Monday, 16 April 2012

Snowy Day Subji, a mixed vegetable dish with lots of protein

Snowy Day Subji, a mixed vegetable dish with lots of protein

What a day it was.  The morning started with the first spring rain, then we had thunder, rocking our electric stations so lights flickered and computers misbehaved, then the milk I was heating for homemade yogurt boiled* over the stove, and  then the rain turned to snow, once again…  It's true that I did get the Sunshine Award that day, but couldn't figure it out because of the state the computers were in.  When it was time to make dinner, I knew I needed red hot comfort food.
Many people think turnip is the opposite of comfort, and I’ll admit that as a child, I thought turnips tasted like I was downwind of someone with a bad case of flatulence.  But with the right spices, they become delicious, as I’ve said before in my post CurriedOxymorons.  I had a turnip lurking at the bottom of the bin, so I grabbed it and the ghee, and went crazy:

Who doesn't need chillies and butter on a day like this?
1 teaspoon mustard oil
3 teaspoons ghee (clarified butter purchased at an Indian grocery)
1 teaspoon dark mustard seed
1 teaspoon cumin seed
1 red onion, diced
1 inch fresh ginger, matchsticked
5 cloves fresh garlic, chopped
½ habanero pepper, finely chopped with seeds
2 tablespoons favourite pre-made masala  (mine has lots of chillies and whole fennel seeds, among other good things)
(½ teaspoon fennel seeds if your masala doesn’t have)
1 turnip, peeled and cubed
8 stalks kale, ribbed and leaves torn to small pieces
2 large stalks broccoli, stems chopped and florets chopped, but separated
1 cup butter fried paneer (available at Indian grocery stores in the frozen department)
1 very large sweet red pepper, diced
2 tiny limes, juiced
½ cup pine nuts 
I really went for comfort with this recipe.  Butter equals comfort, right?  Put the heat on under a large non-stick pan, and when it’s hot, add the mustard oil.  When that seems hot, test it with a few mustard seeds.  If they sizzle, add them all.  Add the cumin seeds, and let them sizzle, then immediately add the onion and ginger.  Stir to cool the pan, and turn the heat down to medium.  After the onions have softened and caramelised a bit, add the chilli and garlic.  Add the ghee (clarified butter), then the masala.  If your masala doesn’t have whole fennel seeds, add a half teaspoon of them now.  They beautifully offset the turnip, trust me.  Cook the masala for a couple of minutes, then add the turnip and pieces of kale.  Cook for about fifteen minutes with the lid on, stirring occasionally.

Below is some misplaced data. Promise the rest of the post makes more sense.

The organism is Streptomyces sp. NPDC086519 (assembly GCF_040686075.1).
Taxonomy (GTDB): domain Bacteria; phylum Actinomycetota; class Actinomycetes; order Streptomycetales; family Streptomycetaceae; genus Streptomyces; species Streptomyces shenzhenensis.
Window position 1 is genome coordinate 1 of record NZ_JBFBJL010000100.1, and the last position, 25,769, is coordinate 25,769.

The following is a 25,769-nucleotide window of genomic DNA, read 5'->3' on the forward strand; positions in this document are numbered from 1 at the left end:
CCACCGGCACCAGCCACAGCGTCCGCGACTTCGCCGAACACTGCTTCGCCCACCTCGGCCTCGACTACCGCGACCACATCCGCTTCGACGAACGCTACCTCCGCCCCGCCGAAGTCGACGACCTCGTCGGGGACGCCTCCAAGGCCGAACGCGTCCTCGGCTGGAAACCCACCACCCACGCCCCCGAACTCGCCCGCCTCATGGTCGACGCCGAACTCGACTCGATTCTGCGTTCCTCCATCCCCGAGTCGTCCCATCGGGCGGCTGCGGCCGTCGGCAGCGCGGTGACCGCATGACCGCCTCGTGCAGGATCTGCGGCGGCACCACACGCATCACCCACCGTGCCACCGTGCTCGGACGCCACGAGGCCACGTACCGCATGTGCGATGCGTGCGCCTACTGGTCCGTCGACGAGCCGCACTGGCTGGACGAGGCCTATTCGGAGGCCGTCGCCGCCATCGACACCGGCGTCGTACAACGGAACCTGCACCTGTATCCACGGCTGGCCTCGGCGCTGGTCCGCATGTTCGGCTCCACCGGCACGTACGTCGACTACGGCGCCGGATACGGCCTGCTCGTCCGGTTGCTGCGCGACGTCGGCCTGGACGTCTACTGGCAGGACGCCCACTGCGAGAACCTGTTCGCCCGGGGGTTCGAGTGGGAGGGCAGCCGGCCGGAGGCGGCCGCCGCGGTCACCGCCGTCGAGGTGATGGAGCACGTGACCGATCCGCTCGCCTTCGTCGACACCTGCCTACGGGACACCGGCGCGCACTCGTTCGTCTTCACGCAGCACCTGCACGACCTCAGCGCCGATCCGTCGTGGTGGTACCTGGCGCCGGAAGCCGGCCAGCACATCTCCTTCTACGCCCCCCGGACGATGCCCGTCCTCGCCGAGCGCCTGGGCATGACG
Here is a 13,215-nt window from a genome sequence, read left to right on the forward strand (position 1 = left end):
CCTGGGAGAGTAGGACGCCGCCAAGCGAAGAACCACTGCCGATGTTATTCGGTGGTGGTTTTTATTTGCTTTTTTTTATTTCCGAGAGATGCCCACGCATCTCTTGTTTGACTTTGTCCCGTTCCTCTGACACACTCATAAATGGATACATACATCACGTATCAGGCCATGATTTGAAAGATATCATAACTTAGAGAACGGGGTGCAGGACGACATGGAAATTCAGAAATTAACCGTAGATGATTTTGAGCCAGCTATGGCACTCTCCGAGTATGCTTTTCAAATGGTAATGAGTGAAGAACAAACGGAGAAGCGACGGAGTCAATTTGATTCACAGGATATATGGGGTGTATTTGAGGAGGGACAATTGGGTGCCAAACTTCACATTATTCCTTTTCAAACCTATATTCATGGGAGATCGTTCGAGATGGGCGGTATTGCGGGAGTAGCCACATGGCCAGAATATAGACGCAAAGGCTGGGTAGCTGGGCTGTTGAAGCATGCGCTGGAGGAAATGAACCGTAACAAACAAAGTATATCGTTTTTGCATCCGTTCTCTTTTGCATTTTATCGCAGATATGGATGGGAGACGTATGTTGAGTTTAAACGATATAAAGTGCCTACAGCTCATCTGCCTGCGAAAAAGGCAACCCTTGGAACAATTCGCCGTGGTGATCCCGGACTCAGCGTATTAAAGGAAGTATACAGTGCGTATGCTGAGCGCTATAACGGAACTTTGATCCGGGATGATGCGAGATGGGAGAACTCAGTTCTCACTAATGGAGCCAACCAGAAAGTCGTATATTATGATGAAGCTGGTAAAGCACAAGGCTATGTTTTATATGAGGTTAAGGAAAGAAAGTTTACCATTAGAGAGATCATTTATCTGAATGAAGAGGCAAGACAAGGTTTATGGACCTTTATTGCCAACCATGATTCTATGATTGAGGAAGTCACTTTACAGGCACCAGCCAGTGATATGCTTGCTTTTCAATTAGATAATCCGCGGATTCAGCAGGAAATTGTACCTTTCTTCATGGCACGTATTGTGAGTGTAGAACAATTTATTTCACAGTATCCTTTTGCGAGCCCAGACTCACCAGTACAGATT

When the turnip starts to get tender, add the broccoli stems only.  Stir and continue cooking.  When a fork easily pierces the turnip, without it being soft and mushy, add the paneer and broccoli florets, cooking for another four or five minutes.  Watch the colour carefully.  You want to keep the broccoli florets bright green, and when it’s nearly tender, add the red pepper.  Put a lid back on the pot, and cook for another three or four minutes.  The pepper only has to be heated through, and a bit soft.  The broccoli should be tender, without a crunch, but still very green.  At this point, stir in the lime juice.  Serve over buttery saffron rice, sprinkling lots of pine nuts over the dish at the last moment.  This dinner really saved my day.  What do you eat when your day has been crazy?  Please drop me a line and let me know!

*the boiling milk made a big mess, but the pot it was in cleaned easily.  Check out my post on my very nice pots and pans, then spend a little money, why don’t you?  If the butter and the chillies don’t warm me up, that surely will! 

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